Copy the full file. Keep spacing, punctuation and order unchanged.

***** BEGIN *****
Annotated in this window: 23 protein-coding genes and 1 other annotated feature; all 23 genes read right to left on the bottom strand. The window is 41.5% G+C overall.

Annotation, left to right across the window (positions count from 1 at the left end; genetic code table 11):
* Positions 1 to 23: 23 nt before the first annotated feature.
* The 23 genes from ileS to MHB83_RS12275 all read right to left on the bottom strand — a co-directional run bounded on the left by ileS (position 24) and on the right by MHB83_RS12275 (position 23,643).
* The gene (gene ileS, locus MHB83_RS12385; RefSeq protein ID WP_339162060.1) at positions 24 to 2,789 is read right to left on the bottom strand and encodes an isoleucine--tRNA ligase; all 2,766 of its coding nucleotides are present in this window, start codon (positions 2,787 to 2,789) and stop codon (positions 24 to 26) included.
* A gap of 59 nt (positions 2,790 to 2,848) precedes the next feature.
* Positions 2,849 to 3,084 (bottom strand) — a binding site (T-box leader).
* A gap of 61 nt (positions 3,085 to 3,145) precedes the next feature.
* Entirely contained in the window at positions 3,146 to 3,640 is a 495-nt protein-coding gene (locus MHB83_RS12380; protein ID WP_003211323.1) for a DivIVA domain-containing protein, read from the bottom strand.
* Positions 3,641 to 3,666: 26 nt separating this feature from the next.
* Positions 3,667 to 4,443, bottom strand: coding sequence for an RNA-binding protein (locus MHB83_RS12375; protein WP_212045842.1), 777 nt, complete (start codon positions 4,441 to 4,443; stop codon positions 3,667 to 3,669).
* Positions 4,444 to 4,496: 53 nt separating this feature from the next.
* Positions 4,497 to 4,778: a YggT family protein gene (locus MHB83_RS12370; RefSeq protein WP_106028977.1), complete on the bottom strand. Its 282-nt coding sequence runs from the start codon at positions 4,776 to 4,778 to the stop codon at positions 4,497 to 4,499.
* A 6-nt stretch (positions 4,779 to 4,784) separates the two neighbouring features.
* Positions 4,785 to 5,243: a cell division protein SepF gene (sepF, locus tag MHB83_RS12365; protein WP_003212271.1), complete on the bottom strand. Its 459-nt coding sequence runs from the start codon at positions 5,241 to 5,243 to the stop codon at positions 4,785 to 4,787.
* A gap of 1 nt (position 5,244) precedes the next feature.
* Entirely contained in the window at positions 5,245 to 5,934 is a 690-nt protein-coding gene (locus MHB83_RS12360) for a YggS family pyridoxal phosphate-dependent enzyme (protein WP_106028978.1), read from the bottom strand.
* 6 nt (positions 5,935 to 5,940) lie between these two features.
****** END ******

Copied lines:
Annotated in this window: 23 protein-coding genes and 1 other annotated feature; all 23 genes read right to left on the bottom strand. The window is 41.5% G+C overall.

Annotation, left to right across the window (positions count from 1 at the left end; genetic code table 11):
* Positions 1 to 23: 23 nt before the first annotated feature.
* The 23 genes from ileS to MHB83_RS12275 all read right to left on the bottom strand — a co-directional run bounded on the left by ileS (position 24) and on the right by MHB83_RS12275 (position 23,643).
* The gene (gene ileS, locus MHB83_RS12385; RefSeq protein ID WP_339162060.1) at positions 24 to 2,789 is read right to left on the bottom strand and encodes an isoleucine--tRNA ligase; all 2,766 of its coding nucleotides are present in this window, start codon (positions 2,787 to 2,789) and stop codon (positions 24 to 26) included.
* A gap of 59 nt (positions 2,790 to 2,848) precedes the next feature.
* Positions 2,849 to 3,084 (bottom strand) — a binding site (T-box leader).
* A gap of 61 nt (positions 3,085 to 3,145) precedes the next feature.
* Entirely contained in the window at positions 3,146 to 3,640 is a 495-nt protein-coding gene (locus MHB83_RS12380; protein ID WP_003211323.1) for a DivIVA domain-containing protein, read from the bottom strand.
* Positions 3,641 to 3,666: 26 nt separating this feature from the next.
* Positions 3,667 to 4,443, bottom strand: coding sequence for an RNA-binding protein (locus MHB83_RS12375; protein WP_212045842.1), 777 nt, complete (start codon positions 4,441 to 4,443; stop codon positions 3,667 to 3,669).
* Positions 4,444 to 4,496: 53 nt separating this feature from the next.
* Positions 4,497 to 4,778: a YggT family protein gene (locus MHB83_RS12370; RefSeq protein WP_106028977.1), complete on the bottom strand. Its 282-nt coding sequence runs from the start codon at positions 4,776 to 4,778 to the stop codon at positions 4,497 to 4,499.
* A 6-nt stretch (positions 4,779 to 4,784) separates the two neighbouring features.
* Positions 4,785 to 5,243: a cell division protein SepF gene (sepF, locus tag MHB83_RS12365; protein WP_003212271.1), complete on the bottom strand. Its 459-nt coding sequence runs from the start codon at positions 5,241 to 5,243 to the stop codon at positions 4,785 to 4,787.
* A gap of 1 nt (position 5,244) precedes the next feature.
* Entirely contained in the window at positions 5,245 to 5,934 is a 690-nt protein-coding gene (locus MHB83_RS12360) for a YggS family pyridoxal phosphate-dependent enzyme (protein WP_106028978.1), read from the bottom strand.
* 6 nt (positions 5,935 to 5,940) lie between these two features.